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The Rev. Chris Thomas The Rev. Chris Thomas

The Rev. Chris Thomas serves as the pastor of First Baptist Church of Williams, Jacksonville, Alabama

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Cooperative Baptist Fellowship

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First Baptist Church of Williams, Jacksonville, Alabama


From One Minster to Another

October 11, 2018

October is Pastor/Clergy Appreciation Month, and this coming Sunday (October 14th) is Clergy Appreciation Day, so I thought I would take (more than) a few words to express some appreciation for those who have been pastors in my life.

The first real pastor I ever knew was John Granger, Sr. Dr. Granger is my best friend's (John Jr.) dad. I met him when I was in the third grade and ever since he has been a sort of second father to me. As a kid, I knew he was a pastor, but I never felt the uncomfortable pressure of having to conform to some false sense of piety whenever I was in his presence. Whenever I would play or spend the night with John, I never felt like his dad saw me as a "potential convert," a soul in need of saving. I felt like a normal kid.
As I got older, Dr. Granger became a steady presence of a man of faith in my life, showing me that church-folks could be kind, generous, and unapologetically intelligent. He, his wife Kathy, their daughters Charis and Denise, and their son John (my life-long best friend) have been a second family to me, and there really aren't enough words to express my gratitude for all they've done for me in my life, so I have to begin these words about clergy appreciation with my deepest appreciation for Dr. john Granger, Sr.

The first pastor I ever had as a believer, though, was Jerry Roberson. Jerry was the new pastor of the church where I was baptized, and though he and I would likely disagree on a great many things theologically these days, without Jerry's love of Jesus and care for me, I wouldn't be where I am now. Jerry showed me how to be a passionate preacher, how to really show you care about others, how to give of one's self to this strange and wonderful calling of pastoral ministry.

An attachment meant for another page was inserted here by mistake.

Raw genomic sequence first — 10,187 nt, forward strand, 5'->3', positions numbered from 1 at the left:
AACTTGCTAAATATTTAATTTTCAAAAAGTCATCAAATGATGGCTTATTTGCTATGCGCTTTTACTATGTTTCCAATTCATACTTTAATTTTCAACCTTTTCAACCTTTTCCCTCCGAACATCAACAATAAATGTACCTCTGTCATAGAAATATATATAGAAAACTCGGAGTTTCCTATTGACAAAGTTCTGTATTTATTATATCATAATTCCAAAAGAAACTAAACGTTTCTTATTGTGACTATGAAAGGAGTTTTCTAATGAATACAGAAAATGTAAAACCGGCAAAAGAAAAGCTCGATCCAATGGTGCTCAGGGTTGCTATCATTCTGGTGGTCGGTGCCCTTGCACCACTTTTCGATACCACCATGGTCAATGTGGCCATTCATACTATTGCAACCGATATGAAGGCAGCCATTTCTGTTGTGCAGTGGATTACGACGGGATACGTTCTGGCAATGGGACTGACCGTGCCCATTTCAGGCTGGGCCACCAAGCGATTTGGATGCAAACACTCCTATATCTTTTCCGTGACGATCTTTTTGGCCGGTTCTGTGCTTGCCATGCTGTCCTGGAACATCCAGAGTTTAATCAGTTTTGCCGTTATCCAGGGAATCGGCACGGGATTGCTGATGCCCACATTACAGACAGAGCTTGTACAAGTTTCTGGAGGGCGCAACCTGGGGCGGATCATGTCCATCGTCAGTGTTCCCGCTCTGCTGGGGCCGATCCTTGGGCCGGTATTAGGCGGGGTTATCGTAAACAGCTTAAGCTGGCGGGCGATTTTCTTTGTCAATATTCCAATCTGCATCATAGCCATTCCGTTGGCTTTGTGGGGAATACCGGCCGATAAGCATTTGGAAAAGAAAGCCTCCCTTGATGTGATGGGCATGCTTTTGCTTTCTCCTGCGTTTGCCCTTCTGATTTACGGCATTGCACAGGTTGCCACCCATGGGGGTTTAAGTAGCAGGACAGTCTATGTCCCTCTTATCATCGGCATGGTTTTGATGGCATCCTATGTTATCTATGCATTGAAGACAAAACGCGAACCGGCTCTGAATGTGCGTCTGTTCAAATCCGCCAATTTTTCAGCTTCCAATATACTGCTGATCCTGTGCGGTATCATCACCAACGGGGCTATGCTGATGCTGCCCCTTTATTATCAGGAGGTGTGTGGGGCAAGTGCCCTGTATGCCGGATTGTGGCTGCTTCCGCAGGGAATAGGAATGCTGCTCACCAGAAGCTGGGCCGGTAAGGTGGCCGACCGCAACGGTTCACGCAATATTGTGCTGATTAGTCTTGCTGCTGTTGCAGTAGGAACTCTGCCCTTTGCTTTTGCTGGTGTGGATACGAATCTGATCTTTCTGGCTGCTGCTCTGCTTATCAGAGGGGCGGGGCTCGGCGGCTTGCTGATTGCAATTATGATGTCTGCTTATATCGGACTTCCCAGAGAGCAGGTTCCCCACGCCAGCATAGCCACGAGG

Jerry was the one who asked a group of men to meet every morning before Sunday School (unbeknownst to me) to pray that I would respond to the call of God he could so clearly see working within me. It was Jerry that took an entire day of his life to drive me three hours, one-way, for a college visit that would set my life on its current trajectory. I owe a great deal to the man we lovingly called "Brojerry," and I am grateful for him and his call.

Then there were the professors I had in college, specifically Jim Barnette and Ken Roxburgh. Jim was the University Minister when I came to Samford, and I had a work-study job in his office. Jim helped me flesh out my call, gave me a wider appreciation for the art of preaching, and single-handedly shaped my educational path after a direct phone call to Truett Seminary. Ken Roxburgh shaped my love of theology and showed me how an academic life can lead to a deeper love of Christ and the Church. To this day, Ken is a good friend (and a regular source for previously-owned books). I'm deeply appreciative for the ways Jim, Ken, and the other professors in the Samford Department of Religion (David Bains, Penny Marler, Joe Scrivner, and Paul Halloway) shaped my calling and understanding of faith. I often refer to that department as my home.